This is Kev's pancreatitis story, told by his wife, Nadine.
Friday 2nd July was like any other Friday. We did the food shop, ate our tea and put the kids to bed. We have three children. Our youngest, Elsie is two, Emilia is seven and Aidan is twenty. Kev and I settled down to watch Netflix, when Kev said he felt sick. He went into the bathroom to be sick a few times and then came the pain.
Kev’s pain started in the middle of his stomach and later radiated to his back. By 1:30am he was writhing around in agony, so I called an ambulance. My husband was grey, clammy and felt freezing cold.
At 5am, there was still no sign of the ambulance. I phoned a taxi and Kev staggered out of the front door and made his way to hospital. He messaged me when he arrived, and the doctor saw him straight away.
Within three hours, they knew exactly what was wrong and to what extent. Kev had severe acute necrotising pancreatitis and his pancreas was already 95% necrotised (dead). He also had sepsis. They immediately started treating him with antibiotics and IV fluids and the doctor allowed me to go and sit with him in A&E. They explained that there was no actual treatment for pancreatitis. It was just a ‘waiting game’ for the inflammation to calm down, so they could remove the dead tissue in a few weeks’ time. I remember thinking “they can’t do anything yet, but at least they have a plan!” Little did I know that this would be the start of the worst eight weeks of our lives.
The very next day Kev was admitted to ICU, as he was having trouble keeping his oxygen levels up. They were allowing visitors, so I nervously went to see him. I’d never had to experience ICU before, and seeing him wired up to machines and hearing everything bleeping was awful. He was being constantly sick with bile, so they had to put a tube up his nose to help drain it all. He was still in so much pain. Kev stayed in ICU for the next six days until he improved enough to be able to go onto the surgical ward.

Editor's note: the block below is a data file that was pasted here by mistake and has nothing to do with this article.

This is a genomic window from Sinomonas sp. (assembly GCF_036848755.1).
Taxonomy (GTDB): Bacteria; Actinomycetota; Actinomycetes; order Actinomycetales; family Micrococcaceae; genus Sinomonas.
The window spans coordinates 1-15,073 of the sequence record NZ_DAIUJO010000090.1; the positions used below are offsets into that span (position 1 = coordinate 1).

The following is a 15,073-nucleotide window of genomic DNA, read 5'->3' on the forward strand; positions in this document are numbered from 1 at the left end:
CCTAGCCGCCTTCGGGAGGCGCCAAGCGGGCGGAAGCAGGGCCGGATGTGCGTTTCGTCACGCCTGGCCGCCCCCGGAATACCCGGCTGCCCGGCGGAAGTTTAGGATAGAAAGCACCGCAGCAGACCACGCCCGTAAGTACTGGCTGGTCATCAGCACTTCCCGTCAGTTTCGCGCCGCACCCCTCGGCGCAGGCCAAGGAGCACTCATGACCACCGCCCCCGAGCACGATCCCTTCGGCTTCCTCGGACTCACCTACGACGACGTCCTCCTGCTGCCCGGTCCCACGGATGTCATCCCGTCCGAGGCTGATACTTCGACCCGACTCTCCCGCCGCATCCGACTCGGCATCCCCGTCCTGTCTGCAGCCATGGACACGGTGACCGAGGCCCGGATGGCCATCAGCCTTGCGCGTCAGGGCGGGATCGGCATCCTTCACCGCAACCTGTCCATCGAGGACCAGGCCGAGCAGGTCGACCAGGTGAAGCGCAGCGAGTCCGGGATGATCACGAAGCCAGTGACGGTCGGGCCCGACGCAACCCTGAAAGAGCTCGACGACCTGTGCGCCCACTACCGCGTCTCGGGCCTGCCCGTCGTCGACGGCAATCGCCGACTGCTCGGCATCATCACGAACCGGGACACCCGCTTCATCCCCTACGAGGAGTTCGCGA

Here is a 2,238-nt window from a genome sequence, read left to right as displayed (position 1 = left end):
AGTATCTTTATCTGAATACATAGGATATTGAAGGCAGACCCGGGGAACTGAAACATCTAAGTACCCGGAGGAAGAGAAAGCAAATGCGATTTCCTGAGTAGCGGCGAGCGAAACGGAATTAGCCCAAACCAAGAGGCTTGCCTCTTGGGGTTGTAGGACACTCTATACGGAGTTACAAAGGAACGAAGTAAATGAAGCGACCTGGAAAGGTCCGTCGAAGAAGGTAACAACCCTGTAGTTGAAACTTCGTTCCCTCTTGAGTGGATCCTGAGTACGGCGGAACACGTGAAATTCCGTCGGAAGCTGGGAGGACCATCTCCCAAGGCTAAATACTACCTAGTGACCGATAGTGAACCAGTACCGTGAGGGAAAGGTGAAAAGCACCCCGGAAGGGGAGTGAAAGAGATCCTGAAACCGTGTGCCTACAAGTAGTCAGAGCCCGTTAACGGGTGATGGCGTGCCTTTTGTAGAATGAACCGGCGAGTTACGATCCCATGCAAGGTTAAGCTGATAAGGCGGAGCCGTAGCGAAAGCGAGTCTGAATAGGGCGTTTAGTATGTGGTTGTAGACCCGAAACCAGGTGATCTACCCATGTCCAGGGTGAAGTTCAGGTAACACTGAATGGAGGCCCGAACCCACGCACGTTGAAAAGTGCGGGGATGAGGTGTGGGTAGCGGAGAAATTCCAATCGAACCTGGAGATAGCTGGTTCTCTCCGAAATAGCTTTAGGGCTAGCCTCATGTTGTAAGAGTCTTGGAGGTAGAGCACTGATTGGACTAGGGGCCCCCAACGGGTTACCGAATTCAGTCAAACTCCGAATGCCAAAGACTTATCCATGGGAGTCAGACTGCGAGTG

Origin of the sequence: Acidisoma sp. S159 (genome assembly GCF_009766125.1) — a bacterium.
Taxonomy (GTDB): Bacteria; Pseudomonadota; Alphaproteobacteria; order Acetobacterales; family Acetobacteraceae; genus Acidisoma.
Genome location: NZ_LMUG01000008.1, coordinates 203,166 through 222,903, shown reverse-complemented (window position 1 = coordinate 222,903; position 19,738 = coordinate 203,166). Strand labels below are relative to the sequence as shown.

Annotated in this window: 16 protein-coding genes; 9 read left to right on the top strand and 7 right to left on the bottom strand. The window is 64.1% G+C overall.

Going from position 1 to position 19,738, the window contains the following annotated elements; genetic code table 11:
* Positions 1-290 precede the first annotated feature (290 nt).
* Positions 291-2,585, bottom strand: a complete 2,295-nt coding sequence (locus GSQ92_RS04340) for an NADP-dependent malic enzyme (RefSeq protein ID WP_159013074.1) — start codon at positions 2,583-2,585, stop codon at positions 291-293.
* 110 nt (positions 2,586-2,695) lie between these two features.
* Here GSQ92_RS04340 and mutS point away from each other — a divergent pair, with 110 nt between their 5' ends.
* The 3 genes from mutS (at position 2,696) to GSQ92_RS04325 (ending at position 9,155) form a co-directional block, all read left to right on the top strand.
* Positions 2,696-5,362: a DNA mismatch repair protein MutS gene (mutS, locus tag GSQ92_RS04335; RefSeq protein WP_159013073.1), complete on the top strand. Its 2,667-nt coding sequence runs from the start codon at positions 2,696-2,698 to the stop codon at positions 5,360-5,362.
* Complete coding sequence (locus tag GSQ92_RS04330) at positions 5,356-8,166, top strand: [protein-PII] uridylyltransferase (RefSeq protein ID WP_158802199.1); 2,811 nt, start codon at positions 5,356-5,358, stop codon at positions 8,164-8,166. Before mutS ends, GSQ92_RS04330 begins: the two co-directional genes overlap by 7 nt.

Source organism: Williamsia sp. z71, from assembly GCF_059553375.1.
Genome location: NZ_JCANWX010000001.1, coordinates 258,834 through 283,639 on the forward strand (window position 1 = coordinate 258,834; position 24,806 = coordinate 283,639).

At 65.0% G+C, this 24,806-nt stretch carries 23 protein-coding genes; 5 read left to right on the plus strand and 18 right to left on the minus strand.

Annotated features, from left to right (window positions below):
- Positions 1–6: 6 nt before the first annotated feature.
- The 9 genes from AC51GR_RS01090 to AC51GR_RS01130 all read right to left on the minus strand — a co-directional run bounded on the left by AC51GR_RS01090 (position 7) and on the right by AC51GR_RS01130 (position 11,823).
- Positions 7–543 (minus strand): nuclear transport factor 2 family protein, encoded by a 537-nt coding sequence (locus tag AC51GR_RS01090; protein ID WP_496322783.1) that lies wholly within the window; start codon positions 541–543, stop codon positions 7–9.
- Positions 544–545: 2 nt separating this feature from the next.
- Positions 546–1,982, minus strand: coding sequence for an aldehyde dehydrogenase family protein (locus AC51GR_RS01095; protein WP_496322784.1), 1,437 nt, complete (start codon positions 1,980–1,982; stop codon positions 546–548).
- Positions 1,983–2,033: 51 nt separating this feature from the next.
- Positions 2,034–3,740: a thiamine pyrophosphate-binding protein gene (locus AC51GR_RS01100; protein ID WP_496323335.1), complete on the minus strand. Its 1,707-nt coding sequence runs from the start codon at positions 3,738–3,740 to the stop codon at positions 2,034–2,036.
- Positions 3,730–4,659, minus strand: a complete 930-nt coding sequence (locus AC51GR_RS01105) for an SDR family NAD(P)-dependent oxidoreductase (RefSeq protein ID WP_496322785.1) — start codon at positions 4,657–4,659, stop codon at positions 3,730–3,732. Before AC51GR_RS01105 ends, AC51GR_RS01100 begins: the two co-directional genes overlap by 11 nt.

Unfortunately, this was short lived and just eight days later he was back in ICU, as fluid had started to collect on his chest. Over the next few weeks, it was a constant battle to keep infection at bay while trying to drain all the fluid from his body. He had swollen up so much that he had gained over 10kg. After nearly five weeks, Kev was transferred to the regional pancreatic centre where the specialists were based. He was looking better at that point. He was eating and managing to walk around with the physio. He was so determined to beat it. I was in awe of his strength.
One week later, they performed the first surgery to place a stent, so they could use an endoscope to remove the dead tissue and fluid that had collected. Because the damage to his pancreas was so severe, his fluid collection was huge. We were warned that he would need this done 4 or 5 times, but Kev should be home within 2-3 weeks. The first two were successful, but over the weekend Kev developed sepsis again. His lungs were also struggling. They wanted to carry on with the next planned surgery, so decided to put him to sleep. Worst-case scenario would be that he would need to be placed on a ventilator overnight. Kev called me before his surgery. I didn’t know this would be the last time that I would ever hear his voice.
Kev was ventilated, but he began to deteriorate. A week later, I was told by the doctors that the ventilator couldn’t get enough oxygen into his blood as his lungs were too damaged. He could die at any moment.
This was when they decided to give him one last chance. Kev was transferred to another hospital under police escort and placed on a machine which oxygenates the blood outside of the body. We hoped this would be what he needed, but sadly the damage to his organs was just too much and he went into multi organ failure. On Sunday 29th of August at 2:30pm, Kev passed away peacefully while I lay with him, surrounded by family. He was only 44 years old.
Kev was the most amazing husband; he was my best friend and a fantastic daddy to our 3 children. His children were his world. Kev loved football and writing. He always had a smile on his face and time for everyone. We now have a gaping hole in our lives that will never be filled. Pancreatitis has destroyed our family.
We found out that the cause of his pancreatitis was “sludge” in his gallbladder. Like many people, we didn’t know much about pancreatitis, and this is where Guts UK were a massive help during his time in hospital. At his funeral we asked for donations to Guts UK instead of flowers and we’ve raised over £1,300 in Kev’s name so far."It’s vital that Guts UK raises enough money to carry on to continue helping families like ours at a time we needed it most. They must continue research into pancreatitis, to stop people like Kev and our family experiencing the heartache and trauma this horrific disease can cause." - Nadine, Kev's wife.
There is no effective treatment for pancreatitis. There is no cure.
Guts UK is the only UK charity funding a research fellowship into pancreatitis. We are dedicated to finding an effective treatment, a cure for this misunderstood and underfunded condition.
People are suffering, people are dying, all because of a lack of knowledge about our guts. Join our community and champion our cause by donating to our life-saving research today.